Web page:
MAC, TAO ministers to meet today
By Katherine Wei ,The China PostTAIPEI, Taiwan -- Mainland Affairs Council (MAC) Minister Wang Yu-chi (王郁琦) embarks on his trip to mainland China to meet the Taiwan Affairs Office (TAO) Minister Zhang Zhijun (張志軍) today, with the issue of how China will address Wang and the equality of the talks drawing attention and causing heated debate in Taiwan.
February 11, 2014, 12:10 am TWN
Heading to Nanjing and Shanghai for his four-day trip, Wang will meet Zhang mainly to discuss cross-strait relations. Many in Taiwan voiced concern that China may not want to conduct the talks fairly, belittling Taiwan and abusing its dignity.
Wang will be arriving in Nanjing today, heading to The Purple Palace Nanjing to meet Zhang. A MAC press conference will follow the meeting.
The second item on Wang's itinerary is to visit the Sun Yat-sen Mausoleum on Feb. 12, followed by a speech at Nanjing University. Wang's choice of words for the press conference and the public speech will undoubtedly be closely scrutinized by people on both sides of the strait, as both events will demonstrate the manner in which the sovereign rights of Taiwan and China were expressed in the meeting.
The MAC minister plans to travel to Shanghai on Feb. 13 to meet think tank researchers, hoping to provide official opinions on Taiwan's current situation for research institutes. He will later head to the Shanghai Media Group to glean a better understanding of Chinese media outlets. After a visit to the Shanghai Taiwanese Children's School, Wang will return to Taiwan on Feb. 14.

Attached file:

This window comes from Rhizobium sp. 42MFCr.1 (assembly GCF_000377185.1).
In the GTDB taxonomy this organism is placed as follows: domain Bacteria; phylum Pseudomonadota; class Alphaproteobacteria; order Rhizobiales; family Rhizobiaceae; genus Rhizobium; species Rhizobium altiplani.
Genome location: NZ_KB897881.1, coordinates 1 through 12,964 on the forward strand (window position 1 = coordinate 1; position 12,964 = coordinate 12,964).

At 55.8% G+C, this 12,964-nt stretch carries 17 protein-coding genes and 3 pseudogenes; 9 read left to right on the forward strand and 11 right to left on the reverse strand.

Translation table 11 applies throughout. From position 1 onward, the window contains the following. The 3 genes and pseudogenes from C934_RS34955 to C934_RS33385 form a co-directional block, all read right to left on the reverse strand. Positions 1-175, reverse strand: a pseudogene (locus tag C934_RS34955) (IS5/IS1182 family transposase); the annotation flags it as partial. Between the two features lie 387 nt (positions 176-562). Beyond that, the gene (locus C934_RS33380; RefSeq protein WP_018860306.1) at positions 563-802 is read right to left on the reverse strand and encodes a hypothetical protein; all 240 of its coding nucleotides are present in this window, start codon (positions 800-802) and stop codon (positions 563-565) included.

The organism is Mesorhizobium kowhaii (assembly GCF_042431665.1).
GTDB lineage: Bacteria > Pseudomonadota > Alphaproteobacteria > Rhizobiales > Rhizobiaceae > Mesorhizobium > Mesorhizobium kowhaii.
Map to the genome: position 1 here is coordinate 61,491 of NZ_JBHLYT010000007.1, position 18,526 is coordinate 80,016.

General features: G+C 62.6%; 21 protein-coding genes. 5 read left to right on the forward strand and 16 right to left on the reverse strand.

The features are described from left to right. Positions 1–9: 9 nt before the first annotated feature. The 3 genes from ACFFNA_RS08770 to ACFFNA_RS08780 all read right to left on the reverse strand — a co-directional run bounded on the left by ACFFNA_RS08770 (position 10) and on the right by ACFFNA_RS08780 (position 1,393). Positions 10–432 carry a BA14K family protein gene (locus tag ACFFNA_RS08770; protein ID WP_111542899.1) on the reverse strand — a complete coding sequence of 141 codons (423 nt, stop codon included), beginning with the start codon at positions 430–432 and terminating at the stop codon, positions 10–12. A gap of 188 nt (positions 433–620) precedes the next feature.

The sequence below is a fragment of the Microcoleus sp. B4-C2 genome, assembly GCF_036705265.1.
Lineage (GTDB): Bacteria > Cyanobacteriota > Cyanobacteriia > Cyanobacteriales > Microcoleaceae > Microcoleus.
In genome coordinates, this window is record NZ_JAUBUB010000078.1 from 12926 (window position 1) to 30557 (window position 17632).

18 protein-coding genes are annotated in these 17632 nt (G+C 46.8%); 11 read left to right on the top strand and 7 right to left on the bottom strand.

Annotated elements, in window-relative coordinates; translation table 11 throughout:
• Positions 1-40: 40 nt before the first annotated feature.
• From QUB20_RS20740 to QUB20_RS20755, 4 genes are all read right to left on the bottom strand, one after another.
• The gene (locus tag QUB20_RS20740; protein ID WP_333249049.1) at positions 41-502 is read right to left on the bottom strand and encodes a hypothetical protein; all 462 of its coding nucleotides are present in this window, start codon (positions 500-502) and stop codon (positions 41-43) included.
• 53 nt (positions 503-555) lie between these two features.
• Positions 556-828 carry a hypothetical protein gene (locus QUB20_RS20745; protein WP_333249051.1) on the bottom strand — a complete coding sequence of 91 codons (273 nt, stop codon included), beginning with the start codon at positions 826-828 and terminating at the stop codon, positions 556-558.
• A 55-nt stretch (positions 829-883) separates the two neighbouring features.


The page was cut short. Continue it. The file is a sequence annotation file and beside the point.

No Agreements Slated to Be Signed on Four-day Trip
Taiwan Solidarity Union (TSU) Chairman Huang Kun-huei (黃昆輝) yesterday cautioned Wang not to sign any papers with China during his visit.
Several local media outlets reported that China would be asking Taiwan to sign a “reminder” of the consensuses both sides reached during the Wang-Zhang talks after they ended, something Huang pointed out to be highly possible as “China has always done things like this. It uses terms like 'common press releases,' 'shared opinions' and now 'reminder'— all for the same reason. It wants to bind the other side to points made in the discussions and pave the way for future ones,” said Huang.
The Legislative Yuan decided on Jan. 11 that Wang was not to sign any agreements or papers in China, which the MAC reiterated in response to Huang's words, saying that there are no papers slated to be signed on Wang's visit.
The MAC also stated that it is too early to be discussing whether Zhang will pay a visit to Taiwan; although the MAC and the TAO share a consensus on future visits, discussions have yet to determine the issue.
Chinese media outlets have been referring to Wang as the “presiding officer of Taiwan's Mainland Affairs Council.”